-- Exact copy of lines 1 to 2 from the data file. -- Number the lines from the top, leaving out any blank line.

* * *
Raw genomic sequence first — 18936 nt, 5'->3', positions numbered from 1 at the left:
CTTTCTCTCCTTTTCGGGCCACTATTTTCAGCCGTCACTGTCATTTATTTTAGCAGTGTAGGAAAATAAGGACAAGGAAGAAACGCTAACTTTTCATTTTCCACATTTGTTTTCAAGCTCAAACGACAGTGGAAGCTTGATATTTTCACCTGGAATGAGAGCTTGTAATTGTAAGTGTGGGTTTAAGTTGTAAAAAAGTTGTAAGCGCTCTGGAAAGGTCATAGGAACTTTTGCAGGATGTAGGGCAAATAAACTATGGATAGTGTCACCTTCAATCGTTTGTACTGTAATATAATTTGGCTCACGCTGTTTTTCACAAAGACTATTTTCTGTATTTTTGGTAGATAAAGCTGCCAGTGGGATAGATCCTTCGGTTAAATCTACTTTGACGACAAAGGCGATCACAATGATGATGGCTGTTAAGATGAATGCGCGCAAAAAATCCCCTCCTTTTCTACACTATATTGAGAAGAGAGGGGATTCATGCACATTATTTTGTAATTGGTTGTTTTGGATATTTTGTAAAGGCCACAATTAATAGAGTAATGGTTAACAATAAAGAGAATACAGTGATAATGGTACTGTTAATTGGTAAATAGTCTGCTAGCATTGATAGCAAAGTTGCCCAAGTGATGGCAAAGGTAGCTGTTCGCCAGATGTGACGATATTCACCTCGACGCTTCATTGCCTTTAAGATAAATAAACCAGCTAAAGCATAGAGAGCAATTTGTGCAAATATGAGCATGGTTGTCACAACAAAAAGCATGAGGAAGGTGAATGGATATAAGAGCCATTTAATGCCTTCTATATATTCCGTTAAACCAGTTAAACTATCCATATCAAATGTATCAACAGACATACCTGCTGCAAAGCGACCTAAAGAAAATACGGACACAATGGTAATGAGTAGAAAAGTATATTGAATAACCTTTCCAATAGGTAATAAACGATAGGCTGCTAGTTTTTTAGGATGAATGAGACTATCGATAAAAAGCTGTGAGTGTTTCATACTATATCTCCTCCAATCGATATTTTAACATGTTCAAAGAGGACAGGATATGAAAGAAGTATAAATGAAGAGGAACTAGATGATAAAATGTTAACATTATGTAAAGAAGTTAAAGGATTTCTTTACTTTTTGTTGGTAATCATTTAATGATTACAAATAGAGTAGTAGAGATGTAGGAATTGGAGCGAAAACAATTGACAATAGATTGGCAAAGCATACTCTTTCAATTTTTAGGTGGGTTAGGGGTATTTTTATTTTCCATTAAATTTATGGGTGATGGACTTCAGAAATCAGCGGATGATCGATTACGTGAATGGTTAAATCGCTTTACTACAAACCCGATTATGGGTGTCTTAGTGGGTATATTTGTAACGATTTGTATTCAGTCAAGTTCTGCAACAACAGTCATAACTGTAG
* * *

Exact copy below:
Raw genomic sequence first — 18936 nt, 5'->3', positions numbered from 1 at the left:
CTTTCTCTCCTTTTCGGGCCACTATTTTCAGCCGTCACTGTCATTTATTTTAGCAGTGTAGGAAAATAAGGACAAGGAAGAAACGCTAACTTTTCATTTTCCACATTTGTTTTCAAGCTCAAACGACAGTGGAAGCTTGATATTTTCACCTGGAATGAGAGCTTGTAATTGTAAGTGTGGGTTTAAGTTGTAAAAAAGTTGTAAGCGCTCTGGAAAGGTCATAGGAACTTTTGCAGGATGTAGGGCAAATAAACTATGGATAGTGTCACCTTCAATCGTTTGTACTGTAATATAATTTGGCTCACGCTGTTTTTCACAAAGACTATTTTCTGTATTTTTGGTAGATAAAGCTGCCAGTGGGATAGATCCTTCGGTTAAATCTACTTTGACGACAAAGGCGATCACAATGATGATGGCTGTTAAGATGAATGCGCGCAAAAAATCCCCTCCTTTTCTACACTATATTGAGAAGAGAGGGGATTCATGCACATTATTTTGTAATTGGTTGTTTTGGATATTTTGTAAAGGCCACAATTAATAGAGTAATGGTTAACAATAAAGAGAATACAGTGATAATGGTACTGTTAATTGGTAAATAGTCTGCTAGCATTGATAGCAAAGTTGCCCAAGTGATGGCAAAGGTAGCTGTTCGCCAGATGTGACGATATTCACCTCGACGCTTCATTGCCTTTAAGATAAATAAACCAGCTAAAGCATAGAGAGCAATTTGTGCAAATATGAGCATGGTTGTCACAACAAAAAGCATGAGGAAGGTGAATGGATATAAGAGCCATTTAATGCCTTCTATATATTCCGTTAAACCAGTTAAACTATCCATATCAAATGTATCAACAGACATACCTGCTGCAAAGCGACCTAAAGAAAATACGGACACAATGGTAATGAGTAGAAAAGTATATTGAATAACCTTTCCAATAGGTAATAAACGATAGGCTGCTAGTTTTTTAGGATGAATGAGACTATCGATAAAAAGCTGTGAGTGTTTCATACTATATCTCCTCCAATCGATATTTTAACATGTTCAAAGAGGACAGGATATGAAAGAAGTATAAATGAAGAGGAACTAGATGATAAAATGTTAACATTATGTAAAGAAGTTAAAGGATTTCTTTACTTTTTGTTGGTAATCATTTAATGATTACAAATAGAGTAGTAGAGATGTAGGAATTGGAGCGAAAACAATTGACAATAGATTGGCAAAGCATACTCTTTCAATTTTTAGGTGGGTTAGGGGTATTTTTATTTTCCATTAAATTTATGGGTGATGGACTTCAGAAATCAGCGGATGATCGATTACGTGAATGGTTAAATCGCTTTACTACAAACCCGATTATGGGTGTCTTAGTGGGTATATTTGTAACGATTTGTATTCAGTCAAGTTCTGCAACAACAGTCATAACTGTAG